Waxing Frame Corners

Susan May

PFG, Picture Framing God
Forum Donor
May 28, 2000
moved to Clermont, Florida
I have heard many people complain about touching up frame corners with wax. Some people use a blade to apply the wax, and then scratch the frame.

Go to the store and buy Bic pens, the kind with the cap. Put the pens near you order station, so people will have a pen to use. And KEEP the cap for the wax. It is a soft plastic, that will give a little... so it won't scratch the frames. It is a small pointy shape that will fit in most tight spots.

If you are worryed about the wax coming off, add a little glue to the wax before applying. Strange as it seems, wax will mix with water based glue.

Please wax the corners, as I have seen some bad frames WIN compititions. I would not have voted for them at all, because of the corners.

Sue May :)
"You want it when?!?!?"
Susan, another great tool for applying filler is a burnishing bone. United sells them for finishing the edges of mats, their item number is 5336. It is by far the best tool I have found for filling. Also, if one edge of the corner extends a little more than the other, it is great for burnishing down the wood.
I use cuticle sticks; or as we used to call them, orange sticks. They're cheap, kitchen-sliced on one end and pointed at the other. One for each color.

LOVE the Warped Moulding thing! SueMay, you're nice and weird.
MerpsMom, Thank you for noticing! I have been perfecting my wierdness for years!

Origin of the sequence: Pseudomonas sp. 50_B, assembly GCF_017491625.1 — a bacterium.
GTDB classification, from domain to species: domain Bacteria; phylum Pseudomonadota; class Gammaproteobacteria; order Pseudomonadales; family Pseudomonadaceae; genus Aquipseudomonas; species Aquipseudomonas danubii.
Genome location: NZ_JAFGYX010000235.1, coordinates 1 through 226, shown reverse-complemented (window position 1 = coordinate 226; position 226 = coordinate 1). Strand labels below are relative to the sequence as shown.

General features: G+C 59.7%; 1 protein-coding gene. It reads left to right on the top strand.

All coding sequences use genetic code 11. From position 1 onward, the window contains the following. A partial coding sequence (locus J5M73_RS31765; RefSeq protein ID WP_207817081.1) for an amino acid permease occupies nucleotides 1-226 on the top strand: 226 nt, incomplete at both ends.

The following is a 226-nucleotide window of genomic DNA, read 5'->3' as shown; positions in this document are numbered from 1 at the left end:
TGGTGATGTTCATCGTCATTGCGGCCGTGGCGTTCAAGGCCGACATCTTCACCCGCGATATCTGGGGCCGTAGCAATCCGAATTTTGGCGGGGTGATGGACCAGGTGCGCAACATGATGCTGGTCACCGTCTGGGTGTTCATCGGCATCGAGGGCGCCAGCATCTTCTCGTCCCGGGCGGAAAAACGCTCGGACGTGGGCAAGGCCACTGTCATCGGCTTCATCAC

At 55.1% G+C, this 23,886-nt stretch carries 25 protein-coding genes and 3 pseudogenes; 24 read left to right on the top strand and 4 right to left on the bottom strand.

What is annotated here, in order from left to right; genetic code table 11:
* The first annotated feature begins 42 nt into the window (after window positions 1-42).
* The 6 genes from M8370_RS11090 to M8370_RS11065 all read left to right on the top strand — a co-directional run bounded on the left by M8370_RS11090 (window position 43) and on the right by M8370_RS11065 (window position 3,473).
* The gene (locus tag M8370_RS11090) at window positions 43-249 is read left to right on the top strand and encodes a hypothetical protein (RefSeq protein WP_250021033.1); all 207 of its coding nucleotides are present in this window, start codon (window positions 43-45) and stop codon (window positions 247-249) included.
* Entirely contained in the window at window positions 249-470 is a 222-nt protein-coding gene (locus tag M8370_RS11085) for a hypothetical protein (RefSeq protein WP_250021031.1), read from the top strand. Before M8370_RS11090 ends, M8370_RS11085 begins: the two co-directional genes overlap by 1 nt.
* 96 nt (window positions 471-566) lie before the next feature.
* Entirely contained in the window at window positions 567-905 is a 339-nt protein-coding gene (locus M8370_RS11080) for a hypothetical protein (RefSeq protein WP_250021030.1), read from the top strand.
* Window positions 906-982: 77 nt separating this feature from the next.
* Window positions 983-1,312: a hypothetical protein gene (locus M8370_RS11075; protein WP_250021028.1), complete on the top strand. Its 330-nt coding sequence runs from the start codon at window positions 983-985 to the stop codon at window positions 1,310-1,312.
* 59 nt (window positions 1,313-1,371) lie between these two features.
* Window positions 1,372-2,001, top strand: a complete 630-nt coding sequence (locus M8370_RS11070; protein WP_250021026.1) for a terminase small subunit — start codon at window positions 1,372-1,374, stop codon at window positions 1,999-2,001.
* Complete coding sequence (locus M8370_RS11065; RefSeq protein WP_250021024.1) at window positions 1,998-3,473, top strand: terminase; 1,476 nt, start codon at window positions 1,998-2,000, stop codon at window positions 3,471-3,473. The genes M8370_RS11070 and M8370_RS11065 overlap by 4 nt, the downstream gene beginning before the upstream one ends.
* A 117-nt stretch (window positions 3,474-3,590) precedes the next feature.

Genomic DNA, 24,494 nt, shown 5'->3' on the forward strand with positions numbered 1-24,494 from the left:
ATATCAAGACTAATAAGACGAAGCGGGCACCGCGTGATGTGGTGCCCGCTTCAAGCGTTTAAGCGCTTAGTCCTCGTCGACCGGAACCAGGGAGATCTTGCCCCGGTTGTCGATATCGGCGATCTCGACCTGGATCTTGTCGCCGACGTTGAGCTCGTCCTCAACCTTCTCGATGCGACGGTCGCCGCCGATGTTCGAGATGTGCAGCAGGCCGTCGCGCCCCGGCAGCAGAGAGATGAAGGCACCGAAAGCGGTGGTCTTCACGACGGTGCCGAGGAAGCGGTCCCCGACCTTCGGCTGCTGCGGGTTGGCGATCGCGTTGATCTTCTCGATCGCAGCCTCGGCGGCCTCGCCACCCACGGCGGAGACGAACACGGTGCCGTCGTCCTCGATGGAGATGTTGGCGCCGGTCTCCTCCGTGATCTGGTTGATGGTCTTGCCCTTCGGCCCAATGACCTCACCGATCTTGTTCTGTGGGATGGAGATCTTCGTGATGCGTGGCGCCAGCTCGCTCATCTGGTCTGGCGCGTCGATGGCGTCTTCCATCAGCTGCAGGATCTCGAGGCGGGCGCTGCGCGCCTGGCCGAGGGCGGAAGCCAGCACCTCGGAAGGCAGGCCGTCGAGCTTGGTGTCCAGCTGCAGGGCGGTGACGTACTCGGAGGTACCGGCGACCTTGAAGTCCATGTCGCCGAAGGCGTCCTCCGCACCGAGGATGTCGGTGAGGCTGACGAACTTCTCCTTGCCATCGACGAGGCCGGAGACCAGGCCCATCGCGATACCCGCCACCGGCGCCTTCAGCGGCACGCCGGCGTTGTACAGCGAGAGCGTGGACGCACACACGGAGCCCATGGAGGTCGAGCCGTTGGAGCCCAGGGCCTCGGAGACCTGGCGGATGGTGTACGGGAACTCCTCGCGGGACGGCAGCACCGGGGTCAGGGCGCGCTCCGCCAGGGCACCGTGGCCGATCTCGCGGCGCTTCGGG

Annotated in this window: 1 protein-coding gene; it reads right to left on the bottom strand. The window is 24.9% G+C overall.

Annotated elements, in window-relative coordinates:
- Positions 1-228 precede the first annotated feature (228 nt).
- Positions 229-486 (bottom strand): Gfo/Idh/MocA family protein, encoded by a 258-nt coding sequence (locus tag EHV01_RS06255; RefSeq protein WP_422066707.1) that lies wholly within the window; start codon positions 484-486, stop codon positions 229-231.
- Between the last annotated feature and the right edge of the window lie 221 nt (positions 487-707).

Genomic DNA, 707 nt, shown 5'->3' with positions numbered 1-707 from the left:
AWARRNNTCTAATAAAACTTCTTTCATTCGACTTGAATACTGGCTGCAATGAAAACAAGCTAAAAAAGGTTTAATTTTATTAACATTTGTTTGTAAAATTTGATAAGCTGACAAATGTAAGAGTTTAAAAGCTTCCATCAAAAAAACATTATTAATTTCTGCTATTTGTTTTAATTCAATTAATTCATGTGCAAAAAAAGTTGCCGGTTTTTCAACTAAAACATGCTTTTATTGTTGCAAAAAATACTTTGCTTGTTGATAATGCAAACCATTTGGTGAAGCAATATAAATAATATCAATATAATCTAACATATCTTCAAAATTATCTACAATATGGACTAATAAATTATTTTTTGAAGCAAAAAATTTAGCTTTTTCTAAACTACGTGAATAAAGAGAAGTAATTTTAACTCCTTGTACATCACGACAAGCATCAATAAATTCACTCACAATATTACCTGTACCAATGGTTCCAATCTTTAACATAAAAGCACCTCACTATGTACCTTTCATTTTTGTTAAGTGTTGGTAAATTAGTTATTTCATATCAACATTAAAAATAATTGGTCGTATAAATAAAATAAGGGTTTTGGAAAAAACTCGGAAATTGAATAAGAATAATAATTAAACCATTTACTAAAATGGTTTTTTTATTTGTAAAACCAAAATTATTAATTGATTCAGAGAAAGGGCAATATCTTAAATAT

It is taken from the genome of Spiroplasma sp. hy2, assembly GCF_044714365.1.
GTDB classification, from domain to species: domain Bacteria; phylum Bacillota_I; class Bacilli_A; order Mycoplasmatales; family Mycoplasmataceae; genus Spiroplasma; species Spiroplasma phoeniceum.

Now for a serious thought... I had not thought of the Burnishing bone. I use them in the frame shop to smooth the mats, but I guess they would work well. (I still like the pen caps, as they are small and flexible.)

Lance, if you use your fingers, aren't you afraid that you might get wax on the next job you frame?
Thanks for the concern framer...
Sue it's no problem, I store the excess in my ears.
I was taught to and have always used the wooden keys that come with canvas stretcher strips. I keep one in every filler tin. They won't scratch your frame, they are cheap (free is pretty cheap), and if you need to get in a really tight crease, you can easily and quickly whittle one down with a mat blade.
Try clay modeling tools, they come in all sorts of sizes. Any art material store carries them.
Also, take terry towel scraps and work in some nail hole filler on them. They are great for wiping and darkening the edges of your frames.